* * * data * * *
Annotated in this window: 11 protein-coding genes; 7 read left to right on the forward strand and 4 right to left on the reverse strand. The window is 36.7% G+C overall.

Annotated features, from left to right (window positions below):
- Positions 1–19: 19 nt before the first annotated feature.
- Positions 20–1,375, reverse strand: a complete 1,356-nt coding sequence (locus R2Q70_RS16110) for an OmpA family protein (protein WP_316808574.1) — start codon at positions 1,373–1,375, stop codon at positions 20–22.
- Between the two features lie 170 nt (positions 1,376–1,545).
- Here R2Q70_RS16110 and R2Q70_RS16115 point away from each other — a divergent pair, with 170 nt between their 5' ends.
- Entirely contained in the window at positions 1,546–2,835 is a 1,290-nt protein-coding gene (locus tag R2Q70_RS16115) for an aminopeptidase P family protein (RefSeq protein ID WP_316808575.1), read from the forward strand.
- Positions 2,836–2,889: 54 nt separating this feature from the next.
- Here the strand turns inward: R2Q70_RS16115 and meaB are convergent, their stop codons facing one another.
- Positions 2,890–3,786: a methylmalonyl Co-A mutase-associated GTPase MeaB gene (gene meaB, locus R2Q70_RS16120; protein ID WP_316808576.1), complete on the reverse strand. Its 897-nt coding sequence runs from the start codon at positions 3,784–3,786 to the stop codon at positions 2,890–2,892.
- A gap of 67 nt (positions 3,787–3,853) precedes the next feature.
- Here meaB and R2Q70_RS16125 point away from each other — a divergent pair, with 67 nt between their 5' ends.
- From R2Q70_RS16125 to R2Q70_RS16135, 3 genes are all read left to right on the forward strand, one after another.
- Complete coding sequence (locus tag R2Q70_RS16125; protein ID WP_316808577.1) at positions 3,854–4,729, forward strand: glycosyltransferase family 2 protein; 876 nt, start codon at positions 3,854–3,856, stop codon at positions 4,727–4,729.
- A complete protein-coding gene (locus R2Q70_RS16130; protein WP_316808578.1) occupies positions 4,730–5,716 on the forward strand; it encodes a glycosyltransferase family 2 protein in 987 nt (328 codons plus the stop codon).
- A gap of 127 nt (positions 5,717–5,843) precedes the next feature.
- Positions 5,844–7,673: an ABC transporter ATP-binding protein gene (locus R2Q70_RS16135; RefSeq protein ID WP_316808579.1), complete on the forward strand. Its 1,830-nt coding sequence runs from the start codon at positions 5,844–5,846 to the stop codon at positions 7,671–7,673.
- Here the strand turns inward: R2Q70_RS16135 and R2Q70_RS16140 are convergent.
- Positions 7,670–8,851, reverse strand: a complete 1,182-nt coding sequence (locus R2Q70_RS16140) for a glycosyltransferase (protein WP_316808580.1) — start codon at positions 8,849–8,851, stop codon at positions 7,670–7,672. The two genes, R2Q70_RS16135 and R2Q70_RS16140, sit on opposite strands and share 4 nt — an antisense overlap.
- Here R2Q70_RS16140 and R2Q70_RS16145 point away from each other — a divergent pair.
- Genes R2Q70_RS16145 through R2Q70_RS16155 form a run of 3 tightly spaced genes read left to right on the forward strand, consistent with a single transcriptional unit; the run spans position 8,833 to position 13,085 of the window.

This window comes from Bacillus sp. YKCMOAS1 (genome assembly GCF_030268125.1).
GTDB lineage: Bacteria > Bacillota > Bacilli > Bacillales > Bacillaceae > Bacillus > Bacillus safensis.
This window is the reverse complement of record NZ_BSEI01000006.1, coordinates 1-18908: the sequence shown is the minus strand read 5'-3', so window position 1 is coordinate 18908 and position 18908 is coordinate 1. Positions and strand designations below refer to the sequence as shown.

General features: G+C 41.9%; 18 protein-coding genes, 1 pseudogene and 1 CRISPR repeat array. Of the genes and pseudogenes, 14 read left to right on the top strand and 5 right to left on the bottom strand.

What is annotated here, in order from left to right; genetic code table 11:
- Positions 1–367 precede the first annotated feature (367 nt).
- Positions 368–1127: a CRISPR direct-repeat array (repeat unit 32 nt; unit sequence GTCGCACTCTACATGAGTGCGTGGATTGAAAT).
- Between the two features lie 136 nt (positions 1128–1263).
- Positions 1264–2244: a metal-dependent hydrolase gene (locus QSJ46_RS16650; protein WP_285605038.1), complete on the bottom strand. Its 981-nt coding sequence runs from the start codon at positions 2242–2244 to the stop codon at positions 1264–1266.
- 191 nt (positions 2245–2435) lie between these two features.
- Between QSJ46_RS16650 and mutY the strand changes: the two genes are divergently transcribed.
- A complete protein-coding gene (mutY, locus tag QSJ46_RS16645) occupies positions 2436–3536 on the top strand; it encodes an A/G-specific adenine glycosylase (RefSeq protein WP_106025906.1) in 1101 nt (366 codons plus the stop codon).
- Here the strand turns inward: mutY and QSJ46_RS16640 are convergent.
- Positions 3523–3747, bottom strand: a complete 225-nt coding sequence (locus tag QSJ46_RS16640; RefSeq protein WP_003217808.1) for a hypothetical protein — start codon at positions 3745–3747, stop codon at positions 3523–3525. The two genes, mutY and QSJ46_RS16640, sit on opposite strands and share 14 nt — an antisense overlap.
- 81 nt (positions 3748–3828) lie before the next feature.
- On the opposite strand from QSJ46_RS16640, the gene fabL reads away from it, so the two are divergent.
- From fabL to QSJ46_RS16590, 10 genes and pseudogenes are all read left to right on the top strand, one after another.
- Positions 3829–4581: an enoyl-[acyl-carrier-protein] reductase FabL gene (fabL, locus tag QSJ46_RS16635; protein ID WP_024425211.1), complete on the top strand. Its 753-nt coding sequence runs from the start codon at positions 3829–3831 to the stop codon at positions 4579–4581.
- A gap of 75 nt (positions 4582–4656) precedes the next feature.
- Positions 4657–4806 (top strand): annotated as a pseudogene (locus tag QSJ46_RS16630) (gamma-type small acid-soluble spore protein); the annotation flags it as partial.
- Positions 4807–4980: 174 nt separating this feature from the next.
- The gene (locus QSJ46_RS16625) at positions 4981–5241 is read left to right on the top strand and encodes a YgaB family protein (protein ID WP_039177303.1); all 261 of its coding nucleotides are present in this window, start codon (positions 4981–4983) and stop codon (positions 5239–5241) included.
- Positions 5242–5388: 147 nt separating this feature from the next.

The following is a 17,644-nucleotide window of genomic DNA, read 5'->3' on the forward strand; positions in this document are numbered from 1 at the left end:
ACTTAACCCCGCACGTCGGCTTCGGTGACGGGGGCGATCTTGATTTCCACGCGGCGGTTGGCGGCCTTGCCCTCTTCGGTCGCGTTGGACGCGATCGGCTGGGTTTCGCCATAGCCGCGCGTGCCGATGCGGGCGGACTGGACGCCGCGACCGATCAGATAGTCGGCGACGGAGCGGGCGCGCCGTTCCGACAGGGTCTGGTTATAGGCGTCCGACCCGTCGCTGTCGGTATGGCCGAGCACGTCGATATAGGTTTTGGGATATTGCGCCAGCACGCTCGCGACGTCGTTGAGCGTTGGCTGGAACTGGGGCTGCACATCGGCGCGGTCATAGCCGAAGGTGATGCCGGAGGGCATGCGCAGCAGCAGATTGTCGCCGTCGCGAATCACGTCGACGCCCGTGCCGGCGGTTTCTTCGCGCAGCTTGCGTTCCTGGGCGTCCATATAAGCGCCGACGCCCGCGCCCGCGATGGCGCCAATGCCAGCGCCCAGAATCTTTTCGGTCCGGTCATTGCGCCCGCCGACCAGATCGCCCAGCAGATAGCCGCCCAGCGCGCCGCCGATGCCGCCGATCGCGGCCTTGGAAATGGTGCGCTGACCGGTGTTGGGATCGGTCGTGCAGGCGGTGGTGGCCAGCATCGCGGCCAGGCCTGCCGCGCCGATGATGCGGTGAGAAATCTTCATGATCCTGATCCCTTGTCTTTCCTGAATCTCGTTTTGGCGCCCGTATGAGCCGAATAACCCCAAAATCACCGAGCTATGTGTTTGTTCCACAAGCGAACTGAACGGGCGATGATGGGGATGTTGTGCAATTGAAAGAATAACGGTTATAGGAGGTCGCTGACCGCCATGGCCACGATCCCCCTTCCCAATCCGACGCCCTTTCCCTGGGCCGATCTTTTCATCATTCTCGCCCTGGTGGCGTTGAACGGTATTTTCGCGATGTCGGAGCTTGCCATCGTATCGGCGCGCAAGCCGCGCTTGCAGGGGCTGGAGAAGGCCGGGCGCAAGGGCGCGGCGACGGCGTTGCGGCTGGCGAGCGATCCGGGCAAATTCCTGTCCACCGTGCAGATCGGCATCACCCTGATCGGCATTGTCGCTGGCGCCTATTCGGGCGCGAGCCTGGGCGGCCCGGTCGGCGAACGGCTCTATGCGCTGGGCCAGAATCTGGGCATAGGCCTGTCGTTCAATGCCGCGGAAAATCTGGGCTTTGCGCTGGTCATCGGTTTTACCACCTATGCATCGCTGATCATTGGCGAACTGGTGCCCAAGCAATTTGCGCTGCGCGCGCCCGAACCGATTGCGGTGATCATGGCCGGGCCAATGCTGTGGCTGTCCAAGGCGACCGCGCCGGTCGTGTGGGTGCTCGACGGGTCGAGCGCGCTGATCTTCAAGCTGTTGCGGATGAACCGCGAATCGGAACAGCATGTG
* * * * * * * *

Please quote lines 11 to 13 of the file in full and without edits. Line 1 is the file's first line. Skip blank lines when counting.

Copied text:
- A gap of 67 nt (positions 3,787–3,853) precedes the next feature.
- Here meaB and R2Q70_RS16125 point away from each other — a divergent pair, with 67 nt between their 5' ends.
- From R2Q70_RS16125 to R2Q70_RS16135, 3 genes are all read left to right on the forward strand, one after another.